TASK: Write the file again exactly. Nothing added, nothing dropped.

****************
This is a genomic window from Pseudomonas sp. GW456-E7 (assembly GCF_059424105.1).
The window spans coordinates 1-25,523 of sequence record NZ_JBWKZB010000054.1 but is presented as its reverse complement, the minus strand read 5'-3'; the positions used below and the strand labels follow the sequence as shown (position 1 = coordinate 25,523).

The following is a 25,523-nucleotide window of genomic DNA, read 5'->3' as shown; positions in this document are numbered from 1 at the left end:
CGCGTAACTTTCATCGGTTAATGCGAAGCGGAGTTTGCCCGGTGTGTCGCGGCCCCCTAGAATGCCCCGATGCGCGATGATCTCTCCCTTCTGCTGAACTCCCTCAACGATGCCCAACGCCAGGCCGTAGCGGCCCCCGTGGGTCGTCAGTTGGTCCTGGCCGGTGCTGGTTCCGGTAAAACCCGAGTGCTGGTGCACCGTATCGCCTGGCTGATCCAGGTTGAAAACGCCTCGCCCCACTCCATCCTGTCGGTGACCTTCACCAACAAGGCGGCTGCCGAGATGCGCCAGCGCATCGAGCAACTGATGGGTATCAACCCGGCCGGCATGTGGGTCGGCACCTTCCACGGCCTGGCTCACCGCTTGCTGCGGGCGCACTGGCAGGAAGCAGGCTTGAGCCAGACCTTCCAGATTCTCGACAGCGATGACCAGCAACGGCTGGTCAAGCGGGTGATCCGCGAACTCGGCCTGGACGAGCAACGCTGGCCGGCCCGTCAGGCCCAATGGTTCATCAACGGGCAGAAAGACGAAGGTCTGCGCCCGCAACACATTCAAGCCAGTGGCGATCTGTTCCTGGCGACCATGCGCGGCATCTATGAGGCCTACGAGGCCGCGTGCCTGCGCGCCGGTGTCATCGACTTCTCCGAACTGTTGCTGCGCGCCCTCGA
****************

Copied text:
This is a genomic window from Pseudomonas sp. GW456-E7 (assembly GCF_059424105.1).
The window spans coordinates 1-25,523 of sequence record NZ_JBWKZB010000054.1 but is presented as its reverse complement, the minus strand read 5'-3'; the positions used below and the strand labels follow the sequence as shown (position 1 = coordinate 25,523).

The following is a 25,523-nucleotide window of genomic DNA, read 5'->3' as shown; positions in this document are numbered from 1 at the left end:
CGCGTAACTTTCATCGGTTAATGCGAAGCGGAGTTTGCCCGGTGTGTCGCGGCCCCCTAGAATGCCCCGATGCGCGATGATCTCTCCCTTCTGCTGAACTCCCTCAACGATGCCCAACGCCAGGCCGTAGCGGCCCCCGTGGGTCGTCAGTTGGTCCTGGCCGGTGCTGGTTCCGGTAAAACCCGAGTGCTGGTGCACCGTATCGCCTGGCTGATCCAGGTTGAAAACGCCTCGCCCCACTCCATCCTGTCGGTGACCTTCACCAACAAGGCGGCTGCCGAGATGCGCCAGCGCATCGAGCAACTGATGGGTATCAACCCGGCCGGCATGTGGGTCGGCACCTTCCACGGCCTGGCTCACCGCTTGCTGCGGGCGCACTGGCAGGAAGCAGGCTTGAGCCAGACCTTCCAGATTCTCGACAGCGATGACCAGCAACGGCTGGTCAAGCGGGTGATCCGCGAACTCGGCCTGGACGAGCAACGCTGGCCGGCCCGTCAGGCCCAATGGTTCATCAACGGGCAGAAAGACGAAGGTCTGCGCCCGCAACACATTCAAGCCAGTGGCGATCTGTTCCTGGCGACCATGCGCGGCATCTATGAGGCCTACGAGGCCGCGTGCCTGCGCGCCGGTGTCATCGACTTCTCCGAACTGTTGCTGCGCGCCCTCGA